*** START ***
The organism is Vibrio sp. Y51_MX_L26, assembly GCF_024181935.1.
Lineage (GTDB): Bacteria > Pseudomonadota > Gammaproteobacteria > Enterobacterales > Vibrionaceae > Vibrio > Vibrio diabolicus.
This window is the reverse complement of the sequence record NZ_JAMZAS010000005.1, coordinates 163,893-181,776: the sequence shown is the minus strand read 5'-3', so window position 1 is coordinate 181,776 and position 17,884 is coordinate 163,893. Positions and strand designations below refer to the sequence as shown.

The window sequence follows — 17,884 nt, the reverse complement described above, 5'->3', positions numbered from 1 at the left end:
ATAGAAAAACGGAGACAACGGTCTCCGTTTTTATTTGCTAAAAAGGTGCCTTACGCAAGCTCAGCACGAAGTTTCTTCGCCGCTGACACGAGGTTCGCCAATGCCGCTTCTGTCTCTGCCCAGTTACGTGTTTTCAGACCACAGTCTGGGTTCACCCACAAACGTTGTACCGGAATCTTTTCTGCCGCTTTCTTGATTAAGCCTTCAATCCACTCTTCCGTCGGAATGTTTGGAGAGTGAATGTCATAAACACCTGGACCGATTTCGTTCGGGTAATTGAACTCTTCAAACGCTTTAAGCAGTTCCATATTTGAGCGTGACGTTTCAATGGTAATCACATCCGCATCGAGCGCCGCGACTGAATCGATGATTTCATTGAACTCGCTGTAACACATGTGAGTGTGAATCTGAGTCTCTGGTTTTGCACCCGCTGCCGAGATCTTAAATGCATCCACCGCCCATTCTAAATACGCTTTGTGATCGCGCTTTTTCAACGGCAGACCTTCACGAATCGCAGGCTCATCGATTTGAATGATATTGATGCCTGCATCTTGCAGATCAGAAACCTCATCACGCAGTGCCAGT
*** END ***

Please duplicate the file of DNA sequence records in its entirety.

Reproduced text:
The organism is Vibrio sp. Y51_MX_L26, assembly GCF_024181935.1.
Lineage (GTDB): Bacteria > Pseudomonadota > Gammaproteobacteria > Enterobacterales > Vibrionaceae > Vibrio > Vibrio diabolicus.
This window is the reverse complement of the sequence record NZ_JAMZAS010000005.1, coordinates 163,893-181,776: the sequence shown is the minus strand read 5'-3', so window position 1 is coordinate 181,776 and position 17,884 is coordinate 163,893. Positions and strand designations below refer to the sequence as shown.

The window sequence follows — 17,884 nt, the reverse complement described above, 5'->3', positions numbered from 1 at the left end:
ATAGAAAAACGGAGACAACGGTCTCCGTTTTTATTTGCTAAAAAGGTGCCTTACGCAAGCTCAGCACGAAGTTTCTTCGCCGCTGACACGAGGTTCGCCAATGCCGCTTCTGTCTCTGCCCAGTTACGTGTTTTCAGACCACAGTCTGGGTTCACCCACAAACGTTGTACCGGAATCTTTTCTGCCGCTTTCTTGATTAAGCCTTCAATCCACTCTTCCGTCGGAATGTTTGGAGAGTGAATGTCATAAACACCTGGACCGATTTCGTTCGGGTAATTGAACTCTTCAAACGCTTTAAGCAGTTCCATATTTGAGCGTGACGTTTCAATGGTAATCACATCCGCATCGAGCGCCGCGACTGAATCGATGATTTCATTGAACTCGCTGTAACACATGTGAGTGTGAATCTGAGTCTCTGGTTTTGCACCCGCTGCCGAGATCTTAAATGCATCCACCGCCCATTCTAAATACGCTTTGTGATCGCGCTTTTTCAACGGCAGACCTTCACGAATCGCAGGCTCATCGATTTGAATGATATTGATGCCTGCATCTTGCAGATCAGAAACCTCATCACGCAGTGCCAGT